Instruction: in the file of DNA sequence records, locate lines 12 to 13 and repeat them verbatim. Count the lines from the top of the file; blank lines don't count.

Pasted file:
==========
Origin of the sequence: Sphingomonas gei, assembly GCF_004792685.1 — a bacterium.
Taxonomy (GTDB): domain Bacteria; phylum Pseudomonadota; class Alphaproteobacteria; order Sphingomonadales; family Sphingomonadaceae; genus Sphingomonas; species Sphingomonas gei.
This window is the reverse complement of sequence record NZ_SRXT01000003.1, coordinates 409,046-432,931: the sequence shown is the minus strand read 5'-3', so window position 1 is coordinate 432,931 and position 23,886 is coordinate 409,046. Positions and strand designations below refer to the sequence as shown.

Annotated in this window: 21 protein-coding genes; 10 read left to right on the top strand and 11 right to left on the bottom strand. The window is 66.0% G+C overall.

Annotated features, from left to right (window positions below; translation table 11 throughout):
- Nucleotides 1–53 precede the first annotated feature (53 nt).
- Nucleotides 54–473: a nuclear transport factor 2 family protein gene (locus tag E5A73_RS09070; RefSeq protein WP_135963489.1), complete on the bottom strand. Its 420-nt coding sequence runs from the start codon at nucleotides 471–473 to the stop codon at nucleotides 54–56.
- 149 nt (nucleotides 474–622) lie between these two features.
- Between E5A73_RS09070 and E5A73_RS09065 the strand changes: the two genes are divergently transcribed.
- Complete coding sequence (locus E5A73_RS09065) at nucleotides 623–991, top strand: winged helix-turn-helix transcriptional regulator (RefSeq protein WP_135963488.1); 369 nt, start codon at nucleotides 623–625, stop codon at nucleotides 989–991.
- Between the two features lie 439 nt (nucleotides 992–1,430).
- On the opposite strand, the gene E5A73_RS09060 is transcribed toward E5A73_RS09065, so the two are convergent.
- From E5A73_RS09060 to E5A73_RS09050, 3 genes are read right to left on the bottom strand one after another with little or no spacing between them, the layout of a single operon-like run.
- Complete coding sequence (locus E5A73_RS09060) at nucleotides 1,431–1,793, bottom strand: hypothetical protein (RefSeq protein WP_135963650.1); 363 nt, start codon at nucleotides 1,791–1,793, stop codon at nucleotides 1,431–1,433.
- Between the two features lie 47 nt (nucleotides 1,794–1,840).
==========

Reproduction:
- On the opposite strand, the gene E5A73_RS09060 is transcribed toward E5A73_RS09065, so the two are convergent.
- From E5A73_RS09060 to E5A73_RS09050, 3 genes are read right to left on the bottom strand one after another with little or no spacing between them, the layout of a single operon-like run.